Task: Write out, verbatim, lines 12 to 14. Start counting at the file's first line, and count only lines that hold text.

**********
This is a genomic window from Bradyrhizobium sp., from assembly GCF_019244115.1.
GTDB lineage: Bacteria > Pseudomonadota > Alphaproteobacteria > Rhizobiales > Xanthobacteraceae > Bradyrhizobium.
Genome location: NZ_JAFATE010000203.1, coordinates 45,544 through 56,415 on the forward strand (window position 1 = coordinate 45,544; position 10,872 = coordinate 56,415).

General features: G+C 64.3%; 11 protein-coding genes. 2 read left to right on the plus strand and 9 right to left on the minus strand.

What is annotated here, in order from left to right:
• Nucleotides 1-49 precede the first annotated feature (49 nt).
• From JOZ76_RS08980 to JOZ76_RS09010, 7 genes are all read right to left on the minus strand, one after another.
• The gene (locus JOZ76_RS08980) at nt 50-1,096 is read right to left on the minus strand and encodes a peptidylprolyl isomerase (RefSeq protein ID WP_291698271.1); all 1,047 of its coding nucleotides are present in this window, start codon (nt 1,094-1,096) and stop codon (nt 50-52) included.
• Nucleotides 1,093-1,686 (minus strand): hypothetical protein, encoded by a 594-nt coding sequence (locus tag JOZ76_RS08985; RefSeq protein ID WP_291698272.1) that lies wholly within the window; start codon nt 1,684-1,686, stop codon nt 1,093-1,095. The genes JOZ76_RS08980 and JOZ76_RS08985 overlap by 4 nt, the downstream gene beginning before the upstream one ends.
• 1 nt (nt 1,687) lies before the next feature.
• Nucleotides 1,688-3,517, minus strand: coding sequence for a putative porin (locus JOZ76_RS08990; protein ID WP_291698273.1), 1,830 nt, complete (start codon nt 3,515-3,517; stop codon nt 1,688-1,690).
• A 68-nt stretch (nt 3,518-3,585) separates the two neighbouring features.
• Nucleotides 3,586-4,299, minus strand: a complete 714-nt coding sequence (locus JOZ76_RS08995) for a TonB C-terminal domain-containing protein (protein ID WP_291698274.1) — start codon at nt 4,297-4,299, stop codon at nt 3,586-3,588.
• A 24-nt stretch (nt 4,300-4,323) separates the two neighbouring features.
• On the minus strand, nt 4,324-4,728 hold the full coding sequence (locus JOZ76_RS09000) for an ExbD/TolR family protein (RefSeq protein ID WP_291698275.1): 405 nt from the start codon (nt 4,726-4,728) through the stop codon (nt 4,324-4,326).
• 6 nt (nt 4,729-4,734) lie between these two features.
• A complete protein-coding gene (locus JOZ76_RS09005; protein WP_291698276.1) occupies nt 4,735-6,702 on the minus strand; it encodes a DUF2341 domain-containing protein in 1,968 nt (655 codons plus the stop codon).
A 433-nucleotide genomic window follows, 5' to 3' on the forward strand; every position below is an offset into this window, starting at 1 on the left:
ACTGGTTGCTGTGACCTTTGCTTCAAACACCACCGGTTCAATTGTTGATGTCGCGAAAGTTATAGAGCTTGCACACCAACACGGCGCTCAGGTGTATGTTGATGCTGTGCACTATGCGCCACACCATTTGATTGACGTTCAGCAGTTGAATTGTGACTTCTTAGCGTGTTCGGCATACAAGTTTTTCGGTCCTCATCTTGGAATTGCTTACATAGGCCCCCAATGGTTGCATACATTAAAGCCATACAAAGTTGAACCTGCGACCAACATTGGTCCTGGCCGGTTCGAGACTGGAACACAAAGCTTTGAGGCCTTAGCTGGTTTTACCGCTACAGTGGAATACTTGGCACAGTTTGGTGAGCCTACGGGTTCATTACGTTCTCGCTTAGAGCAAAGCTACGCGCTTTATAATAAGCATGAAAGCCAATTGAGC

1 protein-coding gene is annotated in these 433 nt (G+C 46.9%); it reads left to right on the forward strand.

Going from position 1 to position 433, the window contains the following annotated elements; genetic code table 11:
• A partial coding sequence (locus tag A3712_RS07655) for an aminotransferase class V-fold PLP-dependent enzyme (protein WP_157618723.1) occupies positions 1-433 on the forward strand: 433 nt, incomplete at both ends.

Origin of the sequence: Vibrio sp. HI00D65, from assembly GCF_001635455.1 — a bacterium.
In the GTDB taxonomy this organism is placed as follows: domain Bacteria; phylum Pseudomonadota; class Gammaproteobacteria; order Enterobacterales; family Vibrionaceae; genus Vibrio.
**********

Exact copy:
• A 68-nt stretch (nt 3,518-3,585) separates the two neighbouring features.
• Nucleotides 3,586-4,299, minus strand: a complete 714-nt coding sequence (locus JOZ76_RS08995) for a TonB C-terminal domain-containing protein (protein ID WP_291698274.1) — start codon at nt 4,297-4,299, stop codon at nt 3,586-3,588.
• A 24-nt stretch (nt 4,300-4,323) separates the two neighbouring features.